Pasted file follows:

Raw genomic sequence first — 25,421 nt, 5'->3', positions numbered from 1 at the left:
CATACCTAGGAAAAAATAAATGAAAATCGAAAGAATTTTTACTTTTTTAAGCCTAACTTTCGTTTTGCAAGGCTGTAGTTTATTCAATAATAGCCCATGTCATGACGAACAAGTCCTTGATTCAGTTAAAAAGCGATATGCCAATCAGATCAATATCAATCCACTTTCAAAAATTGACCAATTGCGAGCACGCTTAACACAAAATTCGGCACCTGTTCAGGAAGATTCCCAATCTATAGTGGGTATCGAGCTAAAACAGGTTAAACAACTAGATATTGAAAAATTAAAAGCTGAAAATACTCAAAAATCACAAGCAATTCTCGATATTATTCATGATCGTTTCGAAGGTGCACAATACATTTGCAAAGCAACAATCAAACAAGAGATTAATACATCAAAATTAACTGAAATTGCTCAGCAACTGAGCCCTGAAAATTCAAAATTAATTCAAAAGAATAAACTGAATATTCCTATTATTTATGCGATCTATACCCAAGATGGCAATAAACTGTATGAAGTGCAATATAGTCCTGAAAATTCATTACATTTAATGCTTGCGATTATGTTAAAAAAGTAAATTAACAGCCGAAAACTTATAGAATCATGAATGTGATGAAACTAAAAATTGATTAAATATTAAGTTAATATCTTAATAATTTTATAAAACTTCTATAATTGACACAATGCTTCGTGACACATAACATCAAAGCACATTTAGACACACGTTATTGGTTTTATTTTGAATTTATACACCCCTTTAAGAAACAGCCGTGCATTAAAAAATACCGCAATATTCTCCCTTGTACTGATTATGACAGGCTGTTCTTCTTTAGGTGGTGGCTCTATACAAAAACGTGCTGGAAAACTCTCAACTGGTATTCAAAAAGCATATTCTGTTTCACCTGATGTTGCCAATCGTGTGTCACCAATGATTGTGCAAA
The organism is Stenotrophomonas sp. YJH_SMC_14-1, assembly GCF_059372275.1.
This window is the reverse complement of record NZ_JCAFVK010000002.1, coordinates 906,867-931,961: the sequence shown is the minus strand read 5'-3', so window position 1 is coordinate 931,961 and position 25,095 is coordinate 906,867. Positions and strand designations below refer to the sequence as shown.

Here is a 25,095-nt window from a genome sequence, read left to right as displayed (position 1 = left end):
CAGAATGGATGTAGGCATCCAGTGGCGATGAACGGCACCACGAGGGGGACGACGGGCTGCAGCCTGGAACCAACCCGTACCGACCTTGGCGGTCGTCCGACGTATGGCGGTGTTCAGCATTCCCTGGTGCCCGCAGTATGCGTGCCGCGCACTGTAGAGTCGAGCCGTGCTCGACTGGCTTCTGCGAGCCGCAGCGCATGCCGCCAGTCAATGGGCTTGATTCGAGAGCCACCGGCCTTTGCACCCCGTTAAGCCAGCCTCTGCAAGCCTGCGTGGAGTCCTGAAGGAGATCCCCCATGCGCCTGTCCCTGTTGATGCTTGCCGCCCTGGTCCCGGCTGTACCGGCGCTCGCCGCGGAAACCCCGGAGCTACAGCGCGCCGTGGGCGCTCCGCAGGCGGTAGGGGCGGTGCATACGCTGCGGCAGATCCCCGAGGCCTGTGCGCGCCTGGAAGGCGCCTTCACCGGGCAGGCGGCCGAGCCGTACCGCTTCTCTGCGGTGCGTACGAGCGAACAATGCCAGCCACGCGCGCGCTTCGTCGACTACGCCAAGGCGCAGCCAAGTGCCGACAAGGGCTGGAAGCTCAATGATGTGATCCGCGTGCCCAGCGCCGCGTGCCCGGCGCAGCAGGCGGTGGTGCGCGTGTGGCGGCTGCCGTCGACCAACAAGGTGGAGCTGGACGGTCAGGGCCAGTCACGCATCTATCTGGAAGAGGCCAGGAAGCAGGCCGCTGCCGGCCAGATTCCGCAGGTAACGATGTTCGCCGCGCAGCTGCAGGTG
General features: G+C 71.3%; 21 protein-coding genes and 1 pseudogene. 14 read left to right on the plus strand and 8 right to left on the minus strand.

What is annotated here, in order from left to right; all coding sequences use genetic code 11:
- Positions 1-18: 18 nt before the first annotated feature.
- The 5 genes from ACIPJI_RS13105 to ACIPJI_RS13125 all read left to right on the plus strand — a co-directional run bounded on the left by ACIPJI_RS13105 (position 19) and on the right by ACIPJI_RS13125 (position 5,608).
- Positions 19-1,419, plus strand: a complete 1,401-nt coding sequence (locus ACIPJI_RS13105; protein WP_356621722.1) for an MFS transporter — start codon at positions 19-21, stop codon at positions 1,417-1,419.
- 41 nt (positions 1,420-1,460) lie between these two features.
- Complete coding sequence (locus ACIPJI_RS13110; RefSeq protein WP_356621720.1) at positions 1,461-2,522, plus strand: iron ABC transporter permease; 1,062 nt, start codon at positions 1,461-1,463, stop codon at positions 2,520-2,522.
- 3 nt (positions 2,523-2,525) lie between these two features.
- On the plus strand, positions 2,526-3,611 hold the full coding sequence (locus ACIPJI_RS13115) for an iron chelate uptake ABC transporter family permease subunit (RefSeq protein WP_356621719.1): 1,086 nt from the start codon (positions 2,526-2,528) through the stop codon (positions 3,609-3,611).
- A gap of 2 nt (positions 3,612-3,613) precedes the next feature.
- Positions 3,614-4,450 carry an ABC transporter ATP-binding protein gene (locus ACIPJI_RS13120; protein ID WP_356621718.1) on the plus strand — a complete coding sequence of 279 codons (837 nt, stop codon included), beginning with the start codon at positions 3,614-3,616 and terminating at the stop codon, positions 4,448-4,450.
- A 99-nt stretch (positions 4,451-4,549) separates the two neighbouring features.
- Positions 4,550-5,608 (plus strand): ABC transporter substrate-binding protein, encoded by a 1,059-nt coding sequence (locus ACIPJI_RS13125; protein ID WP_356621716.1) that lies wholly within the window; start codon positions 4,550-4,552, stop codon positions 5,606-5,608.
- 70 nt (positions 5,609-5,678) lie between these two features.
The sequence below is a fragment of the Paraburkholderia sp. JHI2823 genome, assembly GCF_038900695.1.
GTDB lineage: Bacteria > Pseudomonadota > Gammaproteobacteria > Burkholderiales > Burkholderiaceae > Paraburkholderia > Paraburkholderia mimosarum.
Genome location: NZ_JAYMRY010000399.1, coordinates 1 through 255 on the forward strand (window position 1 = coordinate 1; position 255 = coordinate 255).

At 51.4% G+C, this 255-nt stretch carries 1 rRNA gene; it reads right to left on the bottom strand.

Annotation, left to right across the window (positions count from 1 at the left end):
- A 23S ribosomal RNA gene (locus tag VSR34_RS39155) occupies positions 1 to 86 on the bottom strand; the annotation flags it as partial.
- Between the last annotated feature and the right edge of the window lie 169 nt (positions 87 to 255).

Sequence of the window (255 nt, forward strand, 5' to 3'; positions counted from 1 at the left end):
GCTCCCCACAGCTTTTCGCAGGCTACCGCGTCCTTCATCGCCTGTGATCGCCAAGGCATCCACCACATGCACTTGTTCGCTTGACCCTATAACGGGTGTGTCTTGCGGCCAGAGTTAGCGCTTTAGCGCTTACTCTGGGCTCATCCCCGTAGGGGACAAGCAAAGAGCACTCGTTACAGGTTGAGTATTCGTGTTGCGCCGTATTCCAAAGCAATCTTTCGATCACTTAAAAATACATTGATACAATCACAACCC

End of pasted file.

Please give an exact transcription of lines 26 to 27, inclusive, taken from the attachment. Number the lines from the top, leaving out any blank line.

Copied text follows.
- A 23S ribosomal RNA gene (locus tag VSR34_RS39155) occupies positions 1 to 86 on the bottom strand; the annotation flags it as partial.
- Between the last annotated feature and the right edge of the window lie 169 nt (positions 87 to 255).